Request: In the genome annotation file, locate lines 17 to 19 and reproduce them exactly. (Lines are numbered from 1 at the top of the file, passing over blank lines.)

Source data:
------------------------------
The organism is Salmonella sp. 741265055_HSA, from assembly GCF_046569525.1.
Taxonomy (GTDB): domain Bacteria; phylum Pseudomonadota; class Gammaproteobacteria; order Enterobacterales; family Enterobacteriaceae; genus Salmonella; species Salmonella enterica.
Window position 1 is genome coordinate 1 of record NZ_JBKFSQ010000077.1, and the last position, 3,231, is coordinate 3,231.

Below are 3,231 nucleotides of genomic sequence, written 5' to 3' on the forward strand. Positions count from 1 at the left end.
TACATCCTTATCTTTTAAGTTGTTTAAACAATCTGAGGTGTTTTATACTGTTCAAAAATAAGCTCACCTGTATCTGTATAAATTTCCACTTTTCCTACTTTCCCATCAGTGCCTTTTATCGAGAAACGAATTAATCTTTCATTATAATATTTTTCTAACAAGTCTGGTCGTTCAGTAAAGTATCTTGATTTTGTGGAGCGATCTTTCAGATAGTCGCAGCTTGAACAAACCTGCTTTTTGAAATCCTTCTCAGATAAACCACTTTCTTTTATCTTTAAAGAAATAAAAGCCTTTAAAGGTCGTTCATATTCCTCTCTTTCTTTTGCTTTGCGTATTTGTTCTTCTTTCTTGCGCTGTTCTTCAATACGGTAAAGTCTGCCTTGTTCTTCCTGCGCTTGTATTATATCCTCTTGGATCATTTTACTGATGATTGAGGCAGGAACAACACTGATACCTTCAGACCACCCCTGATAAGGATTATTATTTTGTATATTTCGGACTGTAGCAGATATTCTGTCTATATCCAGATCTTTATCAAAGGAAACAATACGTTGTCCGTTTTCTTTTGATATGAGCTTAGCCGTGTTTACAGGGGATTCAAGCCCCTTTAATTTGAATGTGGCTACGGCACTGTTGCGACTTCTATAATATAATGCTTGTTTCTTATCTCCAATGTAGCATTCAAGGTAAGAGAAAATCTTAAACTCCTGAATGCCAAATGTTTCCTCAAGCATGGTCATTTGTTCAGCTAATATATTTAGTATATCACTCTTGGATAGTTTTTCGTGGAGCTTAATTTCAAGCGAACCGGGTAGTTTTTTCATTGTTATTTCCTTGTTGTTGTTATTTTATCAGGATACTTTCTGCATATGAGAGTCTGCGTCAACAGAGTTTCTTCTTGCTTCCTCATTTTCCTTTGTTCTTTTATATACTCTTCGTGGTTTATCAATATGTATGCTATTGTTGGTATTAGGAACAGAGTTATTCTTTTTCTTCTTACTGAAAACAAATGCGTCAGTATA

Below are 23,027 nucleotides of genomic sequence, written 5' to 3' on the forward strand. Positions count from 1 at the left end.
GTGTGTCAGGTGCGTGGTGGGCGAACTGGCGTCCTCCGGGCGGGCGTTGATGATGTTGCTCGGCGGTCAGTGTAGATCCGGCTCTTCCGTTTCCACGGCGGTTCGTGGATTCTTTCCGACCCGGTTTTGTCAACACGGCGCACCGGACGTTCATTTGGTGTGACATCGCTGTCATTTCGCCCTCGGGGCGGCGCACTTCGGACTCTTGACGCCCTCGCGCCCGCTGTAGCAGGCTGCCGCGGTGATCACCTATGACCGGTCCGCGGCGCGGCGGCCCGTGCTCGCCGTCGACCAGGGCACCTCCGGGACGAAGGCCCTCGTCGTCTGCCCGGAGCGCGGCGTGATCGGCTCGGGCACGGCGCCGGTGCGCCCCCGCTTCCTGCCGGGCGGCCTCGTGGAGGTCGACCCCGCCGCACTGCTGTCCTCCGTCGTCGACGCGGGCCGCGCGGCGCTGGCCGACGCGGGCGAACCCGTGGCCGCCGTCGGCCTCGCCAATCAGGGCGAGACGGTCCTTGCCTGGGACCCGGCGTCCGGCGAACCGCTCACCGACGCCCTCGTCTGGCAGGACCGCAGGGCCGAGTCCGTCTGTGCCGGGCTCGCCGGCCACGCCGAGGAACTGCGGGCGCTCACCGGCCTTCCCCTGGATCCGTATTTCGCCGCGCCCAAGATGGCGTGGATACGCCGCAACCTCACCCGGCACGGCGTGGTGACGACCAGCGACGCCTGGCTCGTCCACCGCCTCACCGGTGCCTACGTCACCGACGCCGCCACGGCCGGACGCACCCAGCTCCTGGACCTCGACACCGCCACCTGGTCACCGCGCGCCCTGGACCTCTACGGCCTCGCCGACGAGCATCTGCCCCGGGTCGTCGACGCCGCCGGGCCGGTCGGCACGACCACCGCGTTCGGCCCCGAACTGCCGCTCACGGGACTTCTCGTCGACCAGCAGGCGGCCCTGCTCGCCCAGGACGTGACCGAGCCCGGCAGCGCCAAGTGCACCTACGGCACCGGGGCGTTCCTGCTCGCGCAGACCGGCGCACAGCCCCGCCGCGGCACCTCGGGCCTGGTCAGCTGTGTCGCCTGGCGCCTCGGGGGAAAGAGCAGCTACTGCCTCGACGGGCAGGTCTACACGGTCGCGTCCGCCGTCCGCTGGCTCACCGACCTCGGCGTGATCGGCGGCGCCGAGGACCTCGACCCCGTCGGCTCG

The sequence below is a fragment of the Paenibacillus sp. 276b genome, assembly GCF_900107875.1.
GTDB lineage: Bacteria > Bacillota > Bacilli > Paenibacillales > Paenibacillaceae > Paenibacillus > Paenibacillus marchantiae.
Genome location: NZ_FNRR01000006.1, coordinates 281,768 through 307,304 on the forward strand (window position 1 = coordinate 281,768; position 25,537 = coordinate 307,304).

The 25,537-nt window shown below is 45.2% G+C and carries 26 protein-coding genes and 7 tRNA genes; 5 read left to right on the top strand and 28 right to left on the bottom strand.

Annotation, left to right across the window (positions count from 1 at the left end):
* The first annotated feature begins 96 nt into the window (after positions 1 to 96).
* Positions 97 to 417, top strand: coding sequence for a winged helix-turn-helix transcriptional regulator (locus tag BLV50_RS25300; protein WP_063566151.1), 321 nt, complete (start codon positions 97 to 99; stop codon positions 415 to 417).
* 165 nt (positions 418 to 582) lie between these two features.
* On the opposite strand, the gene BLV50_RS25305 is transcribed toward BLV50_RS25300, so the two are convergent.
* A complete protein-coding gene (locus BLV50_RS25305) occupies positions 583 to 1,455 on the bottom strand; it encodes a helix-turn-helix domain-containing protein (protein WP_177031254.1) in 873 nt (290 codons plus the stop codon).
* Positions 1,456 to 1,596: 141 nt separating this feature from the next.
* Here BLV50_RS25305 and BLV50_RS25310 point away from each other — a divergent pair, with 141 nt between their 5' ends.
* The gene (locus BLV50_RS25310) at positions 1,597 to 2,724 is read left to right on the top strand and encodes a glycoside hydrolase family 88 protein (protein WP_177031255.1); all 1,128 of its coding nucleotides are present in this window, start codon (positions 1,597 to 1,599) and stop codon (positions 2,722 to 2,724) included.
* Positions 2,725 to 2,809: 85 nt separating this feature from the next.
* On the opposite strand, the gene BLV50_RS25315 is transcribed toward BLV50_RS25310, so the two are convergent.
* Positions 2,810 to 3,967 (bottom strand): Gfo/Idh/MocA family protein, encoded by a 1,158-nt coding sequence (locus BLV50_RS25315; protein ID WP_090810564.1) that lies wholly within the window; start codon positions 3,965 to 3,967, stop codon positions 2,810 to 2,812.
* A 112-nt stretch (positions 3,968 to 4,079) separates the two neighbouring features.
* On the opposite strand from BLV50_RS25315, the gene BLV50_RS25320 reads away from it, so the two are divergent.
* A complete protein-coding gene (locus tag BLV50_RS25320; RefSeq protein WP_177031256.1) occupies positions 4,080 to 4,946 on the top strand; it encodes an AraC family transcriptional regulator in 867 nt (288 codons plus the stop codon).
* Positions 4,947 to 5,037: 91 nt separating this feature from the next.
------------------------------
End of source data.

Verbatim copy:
* A complete protein-coding gene (locus BLV50_RS25305) occupies positions 583 to 1,455 on the bottom strand; it encodes a helix-turn-helix domain-containing protein (protein WP_177031254.1) in 873 nt (290 codons plus the stop codon).
* Positions 1,456 to 1,596: 141 nt separating this feature from the next.
* Here BLV50_RS25305 and BLV50_RS25310 point away from each other — a divergent pair, with 141 nt between their 5' ends.